The views at night are equally spectacular.

The Bund

View from the Bund at night

The Bund is a bustling riverside street full of colonial buildings with stunning views across the river. Again it is worth exploring both during the day and night. A lot of hotels, restaurants and bars are situated close to here. 

The Bund at night


French Concession

Empty street in sunlight in the French Concession 

It’s hard to call the French Concession an attraction, as it is merely an area that was the home of the French government during Shanghai’s colonial days. However, the area is unique due to its architecture and street style. It’s the perfect place to take a walk or a bike ride on a beautiful day. Some of the city’s best dining and drinking options are here, so it is a good place for a leisurely lunch. We stopped somewhere that felt more like Paris! There are boutique shops to have a nose around too.


Nanjing Road Pedestrian Street

This is the busy road that leads to the Bund and very touristy. It worth seeing at night even just for all the neon although there are lots of shops and restaurants too. 


South Bund Fabric Market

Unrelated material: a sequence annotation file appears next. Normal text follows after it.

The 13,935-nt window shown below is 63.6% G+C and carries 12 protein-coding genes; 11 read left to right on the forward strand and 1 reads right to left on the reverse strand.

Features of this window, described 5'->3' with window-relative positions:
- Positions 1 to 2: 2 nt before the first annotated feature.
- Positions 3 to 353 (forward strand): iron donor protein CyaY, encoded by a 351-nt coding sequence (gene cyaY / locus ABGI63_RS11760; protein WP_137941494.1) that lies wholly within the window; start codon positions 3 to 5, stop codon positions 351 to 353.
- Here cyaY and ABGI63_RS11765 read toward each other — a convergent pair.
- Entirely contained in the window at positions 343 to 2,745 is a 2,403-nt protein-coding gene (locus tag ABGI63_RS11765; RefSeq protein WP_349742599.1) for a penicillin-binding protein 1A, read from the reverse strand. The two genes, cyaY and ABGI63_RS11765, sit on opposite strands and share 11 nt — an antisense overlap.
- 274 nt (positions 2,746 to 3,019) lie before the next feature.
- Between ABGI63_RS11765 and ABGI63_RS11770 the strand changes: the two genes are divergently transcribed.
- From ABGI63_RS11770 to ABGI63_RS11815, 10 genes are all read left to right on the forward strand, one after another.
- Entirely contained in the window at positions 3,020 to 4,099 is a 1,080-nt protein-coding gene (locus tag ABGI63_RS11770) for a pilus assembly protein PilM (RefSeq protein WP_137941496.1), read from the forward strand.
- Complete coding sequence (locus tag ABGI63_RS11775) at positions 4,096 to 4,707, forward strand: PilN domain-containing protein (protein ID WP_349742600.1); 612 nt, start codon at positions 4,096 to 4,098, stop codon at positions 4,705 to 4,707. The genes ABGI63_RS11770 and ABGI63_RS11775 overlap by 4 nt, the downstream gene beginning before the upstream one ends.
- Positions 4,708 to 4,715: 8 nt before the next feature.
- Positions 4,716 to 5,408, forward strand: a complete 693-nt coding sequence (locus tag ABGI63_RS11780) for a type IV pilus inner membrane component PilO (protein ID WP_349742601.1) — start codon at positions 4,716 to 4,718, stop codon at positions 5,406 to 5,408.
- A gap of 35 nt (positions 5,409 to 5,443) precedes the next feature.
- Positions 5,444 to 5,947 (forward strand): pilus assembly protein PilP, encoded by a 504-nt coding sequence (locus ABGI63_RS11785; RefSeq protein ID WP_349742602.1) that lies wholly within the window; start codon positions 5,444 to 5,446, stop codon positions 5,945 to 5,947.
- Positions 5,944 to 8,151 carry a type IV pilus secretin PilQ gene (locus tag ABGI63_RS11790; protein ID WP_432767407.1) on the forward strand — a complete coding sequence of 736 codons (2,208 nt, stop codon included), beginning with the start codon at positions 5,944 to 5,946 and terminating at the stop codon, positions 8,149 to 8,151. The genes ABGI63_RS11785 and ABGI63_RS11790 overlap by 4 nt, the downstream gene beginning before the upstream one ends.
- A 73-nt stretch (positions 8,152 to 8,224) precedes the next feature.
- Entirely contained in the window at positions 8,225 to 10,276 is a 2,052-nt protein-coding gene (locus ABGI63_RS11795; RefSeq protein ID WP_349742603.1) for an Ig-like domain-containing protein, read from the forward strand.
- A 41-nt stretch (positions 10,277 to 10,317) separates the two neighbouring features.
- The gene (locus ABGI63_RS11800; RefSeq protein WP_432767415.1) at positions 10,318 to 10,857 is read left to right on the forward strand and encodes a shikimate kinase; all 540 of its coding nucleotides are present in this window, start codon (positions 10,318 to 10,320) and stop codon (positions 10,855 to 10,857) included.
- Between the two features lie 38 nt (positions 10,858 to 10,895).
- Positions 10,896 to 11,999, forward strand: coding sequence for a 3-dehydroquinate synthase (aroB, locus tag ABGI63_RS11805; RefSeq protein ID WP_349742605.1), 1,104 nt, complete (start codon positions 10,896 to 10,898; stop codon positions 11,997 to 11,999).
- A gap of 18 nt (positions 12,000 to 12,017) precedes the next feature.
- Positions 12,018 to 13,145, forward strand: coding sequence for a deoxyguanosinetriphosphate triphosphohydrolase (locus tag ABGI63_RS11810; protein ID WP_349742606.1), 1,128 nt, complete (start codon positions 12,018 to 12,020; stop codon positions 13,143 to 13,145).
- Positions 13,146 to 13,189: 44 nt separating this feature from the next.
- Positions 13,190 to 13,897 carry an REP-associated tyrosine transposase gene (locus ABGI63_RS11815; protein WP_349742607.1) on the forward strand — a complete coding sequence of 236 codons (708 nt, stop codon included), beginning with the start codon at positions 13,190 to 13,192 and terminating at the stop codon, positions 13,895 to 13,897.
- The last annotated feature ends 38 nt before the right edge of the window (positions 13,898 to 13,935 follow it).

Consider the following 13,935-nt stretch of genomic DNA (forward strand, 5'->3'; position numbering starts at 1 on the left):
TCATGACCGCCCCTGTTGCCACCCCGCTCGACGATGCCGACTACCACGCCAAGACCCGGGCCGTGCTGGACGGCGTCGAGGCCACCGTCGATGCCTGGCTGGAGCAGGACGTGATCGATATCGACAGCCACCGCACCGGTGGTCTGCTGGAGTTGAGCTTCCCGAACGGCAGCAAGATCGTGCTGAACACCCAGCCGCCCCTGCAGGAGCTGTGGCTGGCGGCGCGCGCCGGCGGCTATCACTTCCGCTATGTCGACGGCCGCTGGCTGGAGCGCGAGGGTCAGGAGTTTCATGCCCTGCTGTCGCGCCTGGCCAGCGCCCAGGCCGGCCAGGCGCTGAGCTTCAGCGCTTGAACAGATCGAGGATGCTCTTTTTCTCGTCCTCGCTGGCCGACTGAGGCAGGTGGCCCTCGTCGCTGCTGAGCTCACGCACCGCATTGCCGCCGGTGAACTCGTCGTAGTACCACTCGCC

If you want some clothes made up head to the South Bund Fabric Market with a picture of your design. There are three floors of tailors that can make outfits to order. Most stalls specialise in suits, coats or traditional dresses, but you can usually find one to do what you want. As a general rule, avoid the first-floor stalls as the worst tailors are here.


Where to eat and drink

Both Paul and I ended up eating at the same place on our visits. This was The House of Roosevelt restaurant situated on the Bund. There are great views from the dining room. The meal was not as good on our visit as Paul’s, probably due to the sizeable public function, they had on. I loved the way they fold the napkins!

The restaurant feels very formal though the menu less so. It serves traditional French food mainly with indulgent options such as caviar and lobster. 

One of the things I love about Shanghai is the fantastic bars. We tried the Penninsula lobby bar twice which was out favourite. There were no views, but it was very atmospheric, the service was excellent and the cocktails delicious.

Peninsula Bar

Peninsula Bar

The Bulgari bar had great views and was housed in a beautiful building in a quiet location. You can also eat here.